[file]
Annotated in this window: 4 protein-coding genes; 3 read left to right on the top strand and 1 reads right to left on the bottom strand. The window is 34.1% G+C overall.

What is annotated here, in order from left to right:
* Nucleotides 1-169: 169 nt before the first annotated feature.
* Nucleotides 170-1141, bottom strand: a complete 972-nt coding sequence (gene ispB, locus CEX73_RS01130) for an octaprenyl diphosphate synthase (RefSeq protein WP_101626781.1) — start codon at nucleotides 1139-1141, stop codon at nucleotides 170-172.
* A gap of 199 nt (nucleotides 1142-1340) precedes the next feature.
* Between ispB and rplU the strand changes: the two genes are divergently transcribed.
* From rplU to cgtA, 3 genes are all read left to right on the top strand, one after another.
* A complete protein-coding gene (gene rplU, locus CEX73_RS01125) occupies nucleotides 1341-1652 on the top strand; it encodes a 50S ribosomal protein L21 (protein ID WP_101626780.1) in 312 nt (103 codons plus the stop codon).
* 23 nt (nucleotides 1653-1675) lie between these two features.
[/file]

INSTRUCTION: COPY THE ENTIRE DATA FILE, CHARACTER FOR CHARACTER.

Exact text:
Annotated in this window: 4 protein-coding genes; 3 read left to right on the top strand and 1 reads right to left on the bottom strand. The window is 34.1% G+C overall.

What is annotated here, in order from left to right:
* Nucleotides 1-169: 169 nt before the first annotated feature.
* Nucleotides 170-1141, bottom strand: a complete 972-nt coding sequence (gene ispB, locus CEX73_RS01130) for an octaprenyl diphosphate synthase (RefSeq protein WP_101626781.1) — start codon at nucleotides 1139-1141, stop codon at nucleotides 170-172.
* A gap of 199 nt (nucleotides 1142-1340) precedes the next feature.
* Between ispB and rplU the strand changes: the two genes are divergently transcribed.
* From rplU to cgtA, 3 genes are all read left to right on the top strand, one after another.
* A complete protein-coding gene (gene rplU, locus CEX73_RS01125) occupies nucleotides 1341-1652 on the top strand; it encodes a 50S ribosomal protein L21 (protein ID WP_101626780.1) in 312 nt (103 codons plus the stop codon).
* 23 nt (nucleotides 1653-1675) lie between these two features.